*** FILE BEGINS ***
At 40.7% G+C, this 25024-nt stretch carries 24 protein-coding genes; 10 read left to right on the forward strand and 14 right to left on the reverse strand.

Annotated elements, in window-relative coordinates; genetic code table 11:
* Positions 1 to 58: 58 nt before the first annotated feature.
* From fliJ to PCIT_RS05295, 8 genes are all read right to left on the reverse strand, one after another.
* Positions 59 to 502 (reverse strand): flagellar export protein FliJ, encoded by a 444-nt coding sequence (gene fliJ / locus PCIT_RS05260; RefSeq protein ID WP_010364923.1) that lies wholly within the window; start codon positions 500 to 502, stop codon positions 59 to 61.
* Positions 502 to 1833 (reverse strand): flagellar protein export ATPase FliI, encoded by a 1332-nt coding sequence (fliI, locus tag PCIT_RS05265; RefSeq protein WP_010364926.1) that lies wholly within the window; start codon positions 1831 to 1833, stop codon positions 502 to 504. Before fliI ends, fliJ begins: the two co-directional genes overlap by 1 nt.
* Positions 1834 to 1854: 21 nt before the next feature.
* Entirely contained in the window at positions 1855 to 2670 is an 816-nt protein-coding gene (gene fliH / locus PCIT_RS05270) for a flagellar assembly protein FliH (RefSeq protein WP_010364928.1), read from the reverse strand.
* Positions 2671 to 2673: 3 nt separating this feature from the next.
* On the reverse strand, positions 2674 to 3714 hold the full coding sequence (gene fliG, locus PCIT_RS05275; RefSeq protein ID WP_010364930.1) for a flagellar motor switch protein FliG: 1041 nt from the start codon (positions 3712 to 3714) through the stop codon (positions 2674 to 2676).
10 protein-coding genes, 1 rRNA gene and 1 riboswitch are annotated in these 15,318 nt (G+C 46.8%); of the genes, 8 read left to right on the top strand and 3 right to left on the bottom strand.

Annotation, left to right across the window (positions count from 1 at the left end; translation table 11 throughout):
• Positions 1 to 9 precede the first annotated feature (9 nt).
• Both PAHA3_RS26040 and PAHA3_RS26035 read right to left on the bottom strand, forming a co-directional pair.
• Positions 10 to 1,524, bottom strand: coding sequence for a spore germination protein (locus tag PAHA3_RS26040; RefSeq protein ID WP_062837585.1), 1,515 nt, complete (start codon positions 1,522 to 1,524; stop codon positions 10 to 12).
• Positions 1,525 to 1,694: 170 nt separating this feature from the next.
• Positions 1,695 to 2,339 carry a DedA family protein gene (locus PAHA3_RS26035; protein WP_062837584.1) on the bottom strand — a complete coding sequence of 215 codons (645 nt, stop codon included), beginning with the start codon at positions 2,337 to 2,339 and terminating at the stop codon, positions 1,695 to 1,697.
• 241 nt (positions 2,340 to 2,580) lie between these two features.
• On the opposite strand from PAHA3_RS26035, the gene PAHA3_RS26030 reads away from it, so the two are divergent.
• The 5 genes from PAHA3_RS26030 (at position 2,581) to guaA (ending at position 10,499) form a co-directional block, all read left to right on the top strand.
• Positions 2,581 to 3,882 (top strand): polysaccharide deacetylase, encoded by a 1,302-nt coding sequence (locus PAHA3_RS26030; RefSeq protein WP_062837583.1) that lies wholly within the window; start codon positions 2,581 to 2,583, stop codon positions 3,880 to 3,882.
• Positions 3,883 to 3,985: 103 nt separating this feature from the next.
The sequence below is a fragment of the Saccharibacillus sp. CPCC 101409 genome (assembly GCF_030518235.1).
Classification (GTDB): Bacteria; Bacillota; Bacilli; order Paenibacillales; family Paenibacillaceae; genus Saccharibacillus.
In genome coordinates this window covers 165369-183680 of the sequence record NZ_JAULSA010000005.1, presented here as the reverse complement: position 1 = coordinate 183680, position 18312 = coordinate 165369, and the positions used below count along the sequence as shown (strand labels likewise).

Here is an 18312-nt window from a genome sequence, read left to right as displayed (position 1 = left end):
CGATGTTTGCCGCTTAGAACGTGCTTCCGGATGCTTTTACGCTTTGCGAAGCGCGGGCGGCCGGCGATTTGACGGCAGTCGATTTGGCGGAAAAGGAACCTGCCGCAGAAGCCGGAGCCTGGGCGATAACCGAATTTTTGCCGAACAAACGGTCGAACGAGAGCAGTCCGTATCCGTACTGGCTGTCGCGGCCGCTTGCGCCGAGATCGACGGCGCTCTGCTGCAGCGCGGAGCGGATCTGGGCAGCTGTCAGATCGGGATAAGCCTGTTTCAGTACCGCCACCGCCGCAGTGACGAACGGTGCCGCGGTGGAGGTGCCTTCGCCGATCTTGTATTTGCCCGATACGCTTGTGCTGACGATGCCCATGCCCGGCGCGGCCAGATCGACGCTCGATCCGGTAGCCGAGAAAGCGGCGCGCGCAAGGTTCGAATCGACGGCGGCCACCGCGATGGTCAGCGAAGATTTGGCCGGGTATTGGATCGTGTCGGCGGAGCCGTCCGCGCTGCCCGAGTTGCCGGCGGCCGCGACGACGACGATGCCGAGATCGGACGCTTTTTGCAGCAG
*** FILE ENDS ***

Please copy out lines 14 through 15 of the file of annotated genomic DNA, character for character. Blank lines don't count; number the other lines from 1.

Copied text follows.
• Both PAHA3_RS26040 and PAHA3_RS26035 read right to left on the bottom strand, forming a co-directional pair.
• Positions 10 to 1,524, bottom strand: coding sequence for a spore germination protein (locus tag PAHA3_RS26040; RefSeq protein ID WP_062837585.1), 1,515 nt, complete (start codon positions 1,522 to 1,524; stop codon positions 10 to 12).